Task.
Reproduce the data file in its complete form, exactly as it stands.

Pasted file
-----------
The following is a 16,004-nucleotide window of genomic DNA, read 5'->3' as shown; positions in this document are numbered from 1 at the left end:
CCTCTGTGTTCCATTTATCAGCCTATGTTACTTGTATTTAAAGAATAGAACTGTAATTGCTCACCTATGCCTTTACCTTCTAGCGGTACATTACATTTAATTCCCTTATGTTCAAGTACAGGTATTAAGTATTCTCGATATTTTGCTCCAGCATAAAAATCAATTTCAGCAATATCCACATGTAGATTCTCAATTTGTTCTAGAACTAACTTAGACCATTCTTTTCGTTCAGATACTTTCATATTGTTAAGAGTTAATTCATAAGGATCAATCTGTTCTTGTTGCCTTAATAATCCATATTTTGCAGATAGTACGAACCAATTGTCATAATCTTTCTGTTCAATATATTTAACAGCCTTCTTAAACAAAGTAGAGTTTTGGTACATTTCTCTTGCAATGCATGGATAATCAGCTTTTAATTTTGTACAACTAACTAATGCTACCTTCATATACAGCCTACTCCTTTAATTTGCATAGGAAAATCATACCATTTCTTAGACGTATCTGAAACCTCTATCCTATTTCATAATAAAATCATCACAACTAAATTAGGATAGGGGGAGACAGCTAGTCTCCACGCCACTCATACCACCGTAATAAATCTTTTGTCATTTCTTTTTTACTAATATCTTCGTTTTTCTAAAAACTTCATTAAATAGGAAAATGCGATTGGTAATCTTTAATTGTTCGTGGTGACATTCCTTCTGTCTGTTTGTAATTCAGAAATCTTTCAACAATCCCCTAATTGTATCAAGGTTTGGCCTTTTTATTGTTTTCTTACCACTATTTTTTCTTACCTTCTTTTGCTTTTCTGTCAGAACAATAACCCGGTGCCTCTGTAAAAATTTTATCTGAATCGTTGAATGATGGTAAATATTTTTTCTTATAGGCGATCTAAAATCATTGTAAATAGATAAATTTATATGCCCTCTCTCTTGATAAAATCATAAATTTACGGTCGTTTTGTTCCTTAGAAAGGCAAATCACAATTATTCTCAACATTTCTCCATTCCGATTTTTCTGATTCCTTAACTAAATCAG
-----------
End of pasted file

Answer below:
The following is a 16,004-nucleotide window of genomic DNA, read 5'->3' as shown; positions in this document are numbered from 1 at the left end:
CCTCTGTGTTCCATTTATCAGCCTATGTTACTTGTATTTAAAGAATAGAACTGTAATTGCTCACCTATGCCTTTACCTTCTAGCGGTACATTACATTTAATTCCCTTATGTTCAAGTACAGGTATTAAGTATTCTCGATATTTTGCTCCAGCATAAAAATCAATTTCAGCAATATCCACATGTAGATTCTCAATTTGTTCTAGAACTAACTTAGACCATTCTTTTCGTTCAGATACTTTCATATTGTTAAGAGTTAATTCATAAGGATCAATCTGTTCTTGTTGCCTTAATAATCCATATTTTGCAGATAGTACGAACCAATTGTCATAATCTTTCTGTTCAATATATTTAACAGCCTTCTTAAACAAAGTAGAGTTTTGGTACATTTCTCTTGCAATGCATGGATAATCAGCTTTTAATTTTGTACAACTAACTAATGCTACCTTCATATACAGCCTACTCCTTTAATTTGCATAGGAAAATCATACCATTTCTTAGACGTATCTGAAACCTCTATCCTATTTCATAATAAAATCATCACAACTAAATTAGGATAGGGGGAGACAGCTAGTCTCCACGCCACTCATACCACCGTAATAAATCTTTTGTCATTTCTTTTTTACTAATATCTTCGTTTTTCTAAAAACTTCATTAAATAGGAAAATGCGATTGGTAATCTTTAATTGTTCGTGGTGACATTCCTTCTGTCTGTTTGTAATTCAGAAATCTTTCAACAATCCCCTAATTGTATCAAGGTTTGGCCTTTTTATTGTTTTCTTACCACTATTTTTTCTTACCTTCTTTTGCTTTTCTGTCAGAACAATAACCCGGTGCCTCTGTAAAAATTTTATCTGAATCGTTGAATGATGGTAAATATTTTTTCTTATAGGCGATCTAAAATCATTGTAAATAGATAAATTTATATGCCCTCTCTCTTGATAAAATCATAAATTTACGGTCGTTTTGTTCCTTAGAAAGGCAAATCACAATTATTCTCAACATTTCTCCATTCCGATTTTTCTGATTCCTTAACTAAATCAG